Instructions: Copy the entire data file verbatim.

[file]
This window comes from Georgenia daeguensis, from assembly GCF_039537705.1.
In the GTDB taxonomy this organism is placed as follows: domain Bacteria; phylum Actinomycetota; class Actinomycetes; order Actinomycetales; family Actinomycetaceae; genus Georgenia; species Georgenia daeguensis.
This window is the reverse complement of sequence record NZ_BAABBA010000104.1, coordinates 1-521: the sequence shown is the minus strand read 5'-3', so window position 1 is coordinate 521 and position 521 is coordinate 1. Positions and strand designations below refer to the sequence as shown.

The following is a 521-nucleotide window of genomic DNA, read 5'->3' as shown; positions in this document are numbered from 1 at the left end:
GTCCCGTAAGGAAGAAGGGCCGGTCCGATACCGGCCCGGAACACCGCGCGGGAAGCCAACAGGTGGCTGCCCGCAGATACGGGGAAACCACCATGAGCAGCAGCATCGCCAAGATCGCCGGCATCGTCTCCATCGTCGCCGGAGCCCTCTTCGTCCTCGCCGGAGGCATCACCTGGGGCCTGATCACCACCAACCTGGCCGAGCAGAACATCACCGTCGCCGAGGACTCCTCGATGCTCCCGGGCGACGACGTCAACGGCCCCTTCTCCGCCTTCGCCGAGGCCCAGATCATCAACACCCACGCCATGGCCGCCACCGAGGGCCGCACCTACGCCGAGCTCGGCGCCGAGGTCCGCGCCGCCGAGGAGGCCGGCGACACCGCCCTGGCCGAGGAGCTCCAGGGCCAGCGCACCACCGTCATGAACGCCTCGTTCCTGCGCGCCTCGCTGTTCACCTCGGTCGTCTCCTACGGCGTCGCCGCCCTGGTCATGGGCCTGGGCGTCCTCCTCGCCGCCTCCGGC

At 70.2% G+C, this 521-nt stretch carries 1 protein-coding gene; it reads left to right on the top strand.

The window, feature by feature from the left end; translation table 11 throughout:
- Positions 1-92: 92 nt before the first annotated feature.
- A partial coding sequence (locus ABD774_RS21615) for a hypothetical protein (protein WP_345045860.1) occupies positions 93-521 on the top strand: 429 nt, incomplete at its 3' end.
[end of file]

This window comes from Georgenia daeguensis, from assembly GCF_039537705.1.
In the GTDB taxonomy this organism is placed as follows: domain Bacteria; phylum Actinomycetota; class Actinomycetes; order Actinomycetales; family Actinomycetaceae; genus Georgenia; species Georgenia daeguensis.
This window is the reverse complement of sequence record NZ_BAABBA010000104.1, coordinates 1-521: the sequence shown is the minus strand read 5'-3', so window position 1 is coordinate 521 and position 521 is coordinate 1. Positions and strand designations below refer to the sequence as shown.

The following is a 521-nucleotide window of genomic DNA, read 5'->3' as shown; positions in this document are numbered from 1 at the left end:
GTCCCGTAAGGAAGAAGGGCCGGTCCGATACCGGCCCGGAACACCGCGCGGGAAGCCAACAGGTGGCTGCCCGCAGATACGGGGAAACCACCATGAGCAGCAGCATCGCCAAGATCGCCGGCATCGTCTCCATCGTCGCCGGAGCCCTCTTCGTCCTCGCCGGAGGCATCACCTGGGGCCTGATCACCACCAACCTGGCCGAGCAGAACATCACCGTCGCCGAGGACTCCTCGATGCTCCCGGGCGACGACGTCAACGGCCCCTTCTCCGCCTTCGCCGAGGCCCAGATCATCAACACCCACGCCATGGCCGCCACCGAGGGCCGCACCTACGCCGAGCTCGGCGCCGAGGTCCGCGCCGCCGAGGAGGCCGGCGACACCGCCCTGGCCGAGGAGCTCCAGGGCCAGCGCACCACCGTCATGAACGCCTCGTTCCTGCGCGCCTCGCTGTTCACCTCGGTCGTCTCCTACGGCGTCGCCGCCCTGGTCATGGGCCTGGGCGTCCTCCTCGCCGCCTCCGGC

At 70.2% G+C, this 521-nt stretch carries 1 protein-coding gene; it reads left to right on the top strand.

The window, feature by feature from the left end; translation table 11 throughout:
- Positions 1-92: 92 nt before the first annotated feature.
- A partial coding sequence (locus ABD774_RS21615) for a hypothetical protein (protein WP_345045860.1) occupies positions 93-521 on the top strand: 429 nt, incomplete at its 3' end.